The PCT framework views a decision tree as a hierarchy of clusters. The top-node corresponds to one cluster containing all examples from dataset. Further, top-node is recursively partitioned into smaller sub-clusters using standard top-down induction of decision trees algorithm. Method for partitiong of dataset into smaller sub-clusters can be viewed as a heuristic which reduce the variance of the examples in sub-clusters making sub-cluster more homegeneius. In other words, the cluster homogeneity is maximized by maximizing the variance reduction. Since examples in one sub-cluster are homegeneious it is expected to achieve better predictive performance. cite{kocev2013tree}

The PCTs algorithm, therefore, uses the variance function, for partitioning of dataset, and the prototype function, that computes a label for each leaf, as parameters that can be instantiated for a given learning task. In this work, we instantiated PCTs for both multi-label classification cite{madjarov2012extensive, kocev2013tree} and hierarchical multi-label classification cite{vens2008decision}.

Multi-label classification uses Gini index instantiation of PCTs, which is able to predict multiple binary targets simultaneously. Namely, the variance function for the PCTs for the task of multi-label classification is computed as the sum of the Gini indices of the target variables, i.e. $Var(E) = sum_{i = 1}^T Gini(E,Y_i)$. The prototype function returns a vector of probabilities that an instance is labeled with a given label (binary target variable) using Euclidean distance. Finnaly, the labels are calculated by applying a threshold on vector of probabilities.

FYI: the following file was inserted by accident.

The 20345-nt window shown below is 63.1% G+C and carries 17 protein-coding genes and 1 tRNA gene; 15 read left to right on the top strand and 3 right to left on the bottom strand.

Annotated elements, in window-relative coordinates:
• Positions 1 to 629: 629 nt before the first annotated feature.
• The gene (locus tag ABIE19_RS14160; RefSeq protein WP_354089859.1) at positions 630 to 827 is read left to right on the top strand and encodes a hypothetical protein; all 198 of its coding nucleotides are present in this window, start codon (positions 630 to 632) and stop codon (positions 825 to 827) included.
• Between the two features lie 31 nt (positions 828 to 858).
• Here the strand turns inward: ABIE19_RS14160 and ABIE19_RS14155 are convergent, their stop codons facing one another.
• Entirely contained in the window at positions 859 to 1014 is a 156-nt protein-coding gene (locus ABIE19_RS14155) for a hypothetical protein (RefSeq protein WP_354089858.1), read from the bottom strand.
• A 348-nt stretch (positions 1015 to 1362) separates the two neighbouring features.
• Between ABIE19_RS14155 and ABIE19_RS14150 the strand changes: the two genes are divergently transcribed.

For the task of hierarchical multi-label classification, the variance of a set of examples $E$ is defined as the average squared distance between each example’s label vector $(L_i)$ and the set’s mean label vector $(L_i): Var(E) = frac{1}{vert E vert} sum_{E_i in E} d(L_i, overline{L})^2$, where the label vector is defined as a vector with binary components. The $i$-th component of the vector is 1 if the example is labeled with the label $l_i$ and $0$ otherwise. In the hierarchical multi-label meaning, the similarity at higher levels of the hierarchy is more important than the similarity at lower levels. This is reflected by using a weighted Euclidean distance: $d(L_1, L_2)= sqrt{(sum_{(l = 1)}^{vert L vert} w(l_l) (L_{1,l} – L_{2,l})^2}$, where $L_{i,l}$ is the $i$-th component of the label vector $L_i$ of an instance $E_i$, $vert L vert$ is the size of the label vector, and the label weights $w(l)$ decrease with the depth of the label in the hierarchy ($w(l) = w_0 ? w(p(l))$, where $p(l)$ denotes the parent of label $l$ and $0 < w_0 < 1$. The prediction for an example that arrives at the leaf can be obtained by applying a user defined threshold $ au$ to the probability (label) vector, while preserving the hierarchy constraint (the predictions comply with the parent-child relationships from the hierarchy).